Weaving together old film reels and dreamscapes, Leonor will never die features the bold cinematic voice of one of the brightest young directors in Philippine cinema, Martika Ramirez Escobar. Leonor will never die is Escobar’s feature debut and also makes her the second female director from the Philippines to land a spot in the Sundance Film Festival’s World Cinema Dramatic Competition.
Leonor will never die tells the story of elderly retired filmmaker Leonor, who lives with her son Rudie. She hasn’t paid her electricity bills for months, her movie star ex-husband is no longer pictured and there are flashes of grief over the loss of her other son Ronwaldo years ago. years. Falling into a coma following the fall of a television placed by a window, Leonor enters a curious intermediate place. She finds herself in the middle of one of her half-written action scripts – and with a chance to imagine and write a different life for herself.
On what inspired such a playful and multi-layered story, Manila-born Escobar shares that the spark for Leonor will never die was born out of a conversation with a filmmaker friend during a film workshop in 2014. [film] grandmother,” Escobar said. This idea then evolved into having an “action grandma” who reflected on the joys and tribulations of her life and wanted a chance to make different decisions. Leonor will never die is also Escobarit is love letter to cinema and homage to its predecessors. “I consider cinema as one of my greatest teachers, as a friend and as a therapist,” Escobar added. “I learned a lot about life by making movies and watching movies.”
Veteran producers Monster Jimenez and Mario Cornejo also joined the project. “Martika is a star. She can work as a cinematographer, director and screenwriter,” Jimenez said, explaining why she chose to work with Escobar. “I was just fascinated by his shorts. If you’ve seen his shorts, it’s actually even crazier, if that’s possible. Leonor will never die characteristics Sheila Francisco in the lead role of Leonor, with Bong Cabrera and Rocky Salumbides in supporting roles. Francisco has acted in theater and on screen and is the first Filipina to perform at the Royal National Theater in London (in 2001).
“It’s like eight years of begging from different people,” Escobar shared with a laugh, when recounting the journey to bring Leonor will never die to bear fruit. She spent much of the past decade developing the script at several workshops, finding collaborators, building a funding network and working on other projects, before finally directing the film. Reflection on the final form of Leonor will never die screening at Sundance, Escobar shared, “For me, the spirit of the script remains in the film.”
The production of Leonor will never die was born out of a collaborative process. The scenes were revised on set, based on feedback from the producers and cast. Escobar’s production philosophy seems to inhabit the same kind of self-reflexivity of the cinematic medium with which film itself engages. “It’s an ever-changing scenario. We did a lot of versions, we tried a lot of things, we deleted a lot of scenes,” Escobar said.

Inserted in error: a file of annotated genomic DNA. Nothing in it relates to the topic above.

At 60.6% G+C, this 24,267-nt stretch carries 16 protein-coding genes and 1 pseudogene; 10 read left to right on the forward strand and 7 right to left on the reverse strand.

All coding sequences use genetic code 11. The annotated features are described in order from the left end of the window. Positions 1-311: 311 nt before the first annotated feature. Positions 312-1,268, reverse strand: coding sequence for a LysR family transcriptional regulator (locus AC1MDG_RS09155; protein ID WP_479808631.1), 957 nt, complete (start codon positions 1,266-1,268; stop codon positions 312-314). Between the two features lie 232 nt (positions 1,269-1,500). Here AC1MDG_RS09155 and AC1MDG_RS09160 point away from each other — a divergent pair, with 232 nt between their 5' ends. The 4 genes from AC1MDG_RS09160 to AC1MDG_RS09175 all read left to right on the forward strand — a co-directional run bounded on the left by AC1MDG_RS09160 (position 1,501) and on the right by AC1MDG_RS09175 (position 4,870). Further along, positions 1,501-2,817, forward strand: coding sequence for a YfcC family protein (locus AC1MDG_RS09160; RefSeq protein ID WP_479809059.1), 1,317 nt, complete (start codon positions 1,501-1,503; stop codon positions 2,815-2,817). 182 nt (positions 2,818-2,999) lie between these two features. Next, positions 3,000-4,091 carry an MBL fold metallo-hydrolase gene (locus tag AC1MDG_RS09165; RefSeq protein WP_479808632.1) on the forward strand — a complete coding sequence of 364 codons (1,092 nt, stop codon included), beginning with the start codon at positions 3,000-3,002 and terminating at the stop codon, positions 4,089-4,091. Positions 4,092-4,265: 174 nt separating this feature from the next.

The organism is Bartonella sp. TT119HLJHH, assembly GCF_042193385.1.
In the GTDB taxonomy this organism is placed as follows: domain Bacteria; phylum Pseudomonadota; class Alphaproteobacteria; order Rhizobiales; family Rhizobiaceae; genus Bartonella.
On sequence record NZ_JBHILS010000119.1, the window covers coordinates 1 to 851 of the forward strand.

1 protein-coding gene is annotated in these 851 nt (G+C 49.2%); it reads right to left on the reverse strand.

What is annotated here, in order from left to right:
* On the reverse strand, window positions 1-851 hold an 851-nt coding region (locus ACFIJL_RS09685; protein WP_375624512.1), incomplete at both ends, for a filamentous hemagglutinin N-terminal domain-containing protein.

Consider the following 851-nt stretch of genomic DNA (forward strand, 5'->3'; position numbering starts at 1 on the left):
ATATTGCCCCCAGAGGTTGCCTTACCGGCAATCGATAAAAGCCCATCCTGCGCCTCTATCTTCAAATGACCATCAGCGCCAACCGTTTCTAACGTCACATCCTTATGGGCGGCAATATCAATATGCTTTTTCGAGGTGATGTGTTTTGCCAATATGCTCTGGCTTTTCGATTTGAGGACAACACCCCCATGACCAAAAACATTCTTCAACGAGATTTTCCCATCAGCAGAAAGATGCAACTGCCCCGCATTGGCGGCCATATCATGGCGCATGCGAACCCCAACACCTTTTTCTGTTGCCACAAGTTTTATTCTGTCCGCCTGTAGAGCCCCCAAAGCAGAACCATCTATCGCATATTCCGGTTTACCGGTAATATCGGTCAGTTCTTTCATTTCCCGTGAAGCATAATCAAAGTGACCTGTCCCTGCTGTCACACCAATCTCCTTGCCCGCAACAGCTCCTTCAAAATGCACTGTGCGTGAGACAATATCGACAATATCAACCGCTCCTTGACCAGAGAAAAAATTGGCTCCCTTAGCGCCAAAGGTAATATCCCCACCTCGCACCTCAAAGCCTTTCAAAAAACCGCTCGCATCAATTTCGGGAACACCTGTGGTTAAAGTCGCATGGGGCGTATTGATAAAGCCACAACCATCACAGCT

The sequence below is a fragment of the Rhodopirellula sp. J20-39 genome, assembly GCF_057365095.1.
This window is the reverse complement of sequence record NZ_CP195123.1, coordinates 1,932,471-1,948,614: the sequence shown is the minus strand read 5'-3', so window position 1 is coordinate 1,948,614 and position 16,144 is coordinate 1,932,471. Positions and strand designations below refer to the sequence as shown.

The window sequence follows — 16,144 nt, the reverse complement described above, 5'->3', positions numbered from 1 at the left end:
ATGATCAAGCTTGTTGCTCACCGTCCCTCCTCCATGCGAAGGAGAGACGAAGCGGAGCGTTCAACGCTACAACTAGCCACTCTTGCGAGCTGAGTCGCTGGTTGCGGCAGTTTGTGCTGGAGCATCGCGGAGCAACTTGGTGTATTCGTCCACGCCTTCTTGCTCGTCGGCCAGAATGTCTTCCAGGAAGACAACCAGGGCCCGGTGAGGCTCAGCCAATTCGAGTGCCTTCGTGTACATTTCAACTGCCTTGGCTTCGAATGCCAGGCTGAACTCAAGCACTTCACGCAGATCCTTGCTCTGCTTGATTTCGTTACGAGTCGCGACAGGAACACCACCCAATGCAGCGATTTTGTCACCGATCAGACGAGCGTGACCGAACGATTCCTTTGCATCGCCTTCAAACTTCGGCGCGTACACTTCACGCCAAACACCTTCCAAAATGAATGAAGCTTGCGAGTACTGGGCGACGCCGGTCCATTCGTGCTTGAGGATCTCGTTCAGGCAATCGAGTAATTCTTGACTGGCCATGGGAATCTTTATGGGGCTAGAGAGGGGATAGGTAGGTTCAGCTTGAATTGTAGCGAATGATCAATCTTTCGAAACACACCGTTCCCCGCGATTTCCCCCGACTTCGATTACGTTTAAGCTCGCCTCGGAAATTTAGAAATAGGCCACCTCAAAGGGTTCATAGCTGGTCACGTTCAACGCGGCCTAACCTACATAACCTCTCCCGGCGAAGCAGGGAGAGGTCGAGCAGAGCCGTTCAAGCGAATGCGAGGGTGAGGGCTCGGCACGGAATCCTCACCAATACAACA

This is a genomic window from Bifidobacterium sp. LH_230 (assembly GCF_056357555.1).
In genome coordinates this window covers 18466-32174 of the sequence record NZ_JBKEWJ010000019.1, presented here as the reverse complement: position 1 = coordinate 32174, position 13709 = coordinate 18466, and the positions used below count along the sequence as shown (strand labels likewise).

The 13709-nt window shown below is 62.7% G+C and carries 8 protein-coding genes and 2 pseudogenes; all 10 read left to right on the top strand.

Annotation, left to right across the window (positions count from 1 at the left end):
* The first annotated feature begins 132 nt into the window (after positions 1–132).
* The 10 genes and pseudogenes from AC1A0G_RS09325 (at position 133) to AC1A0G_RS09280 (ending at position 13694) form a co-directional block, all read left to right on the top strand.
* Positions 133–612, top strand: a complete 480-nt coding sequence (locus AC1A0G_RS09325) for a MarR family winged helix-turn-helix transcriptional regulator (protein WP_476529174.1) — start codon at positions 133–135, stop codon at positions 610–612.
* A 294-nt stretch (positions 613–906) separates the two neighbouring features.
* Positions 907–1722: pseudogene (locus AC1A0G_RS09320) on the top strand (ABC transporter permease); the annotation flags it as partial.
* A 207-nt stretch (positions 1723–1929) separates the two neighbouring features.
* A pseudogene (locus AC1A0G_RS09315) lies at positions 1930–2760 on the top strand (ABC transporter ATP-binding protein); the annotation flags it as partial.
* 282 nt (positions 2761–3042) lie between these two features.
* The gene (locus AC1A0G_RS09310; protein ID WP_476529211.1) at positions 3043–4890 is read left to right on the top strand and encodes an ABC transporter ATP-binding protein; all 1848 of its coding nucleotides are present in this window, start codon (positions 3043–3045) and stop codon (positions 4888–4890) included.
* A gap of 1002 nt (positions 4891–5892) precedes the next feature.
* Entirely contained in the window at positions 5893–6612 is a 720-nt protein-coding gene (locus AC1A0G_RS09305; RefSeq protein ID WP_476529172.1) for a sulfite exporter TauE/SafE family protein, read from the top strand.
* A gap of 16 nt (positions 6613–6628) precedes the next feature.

Wrapping principal photography at the end of 2019, Escobar began planning additional reshoots in February 2020, just as the Covid-19 pandemic was beginning to hit. Escobar then had to go through the tedious editing process with editor Lawrence Ang almost entirely online. This difficulty was compounded by the nature of the film’s narrative, which required complex editing work to make sense of its many layers of film within a film. “It’s almost as if Martika asked for it. She wrote a movie that was hard to do in post-production, and we did it during the pandemic,” producer Jimenez shared, on the weird parallel between the Leonor will never dieabout the process of making a film and the actual journey of production. “You have this last act between the editor and the director wondering if this will ever end. Martika and I have been talking about this ending for – I’m not kidding – three years. We literally tried it, we shot all of it. the ends we could think of.
Escobar received an email informing her that her film had been selected for the Sundance competition while on her way to a shoot. “I was confused, I thought it was a bad email. It’s beyond a dream. I’m really happy for the team because [this film is] truly a labor of love,” Escobar said. Jimenez also shared that it was important to Escobar that the world premiere of Leonor will never die would be in a physical cinema, not online. “You really had to go find a place where it would play in a theater and Sundance was one of the few festivals at the time that was sure of that.”
Unfortunately, the latest wave of Omicron has derailed plans to hold physical screenings in Park City, Utah, and at the Sundance Film Festival. announced the move online January 5. The announcement was particularly devastating for Escobar, but the team tried to look at the positives. “We’ve had a lot of meetings, and they’re interested in the next thing we’re going to do,” Jimenez explained. “We are lucky to have already found someone to take care of the festivals for us. It’s just one of those blessings of being a Sundance movie.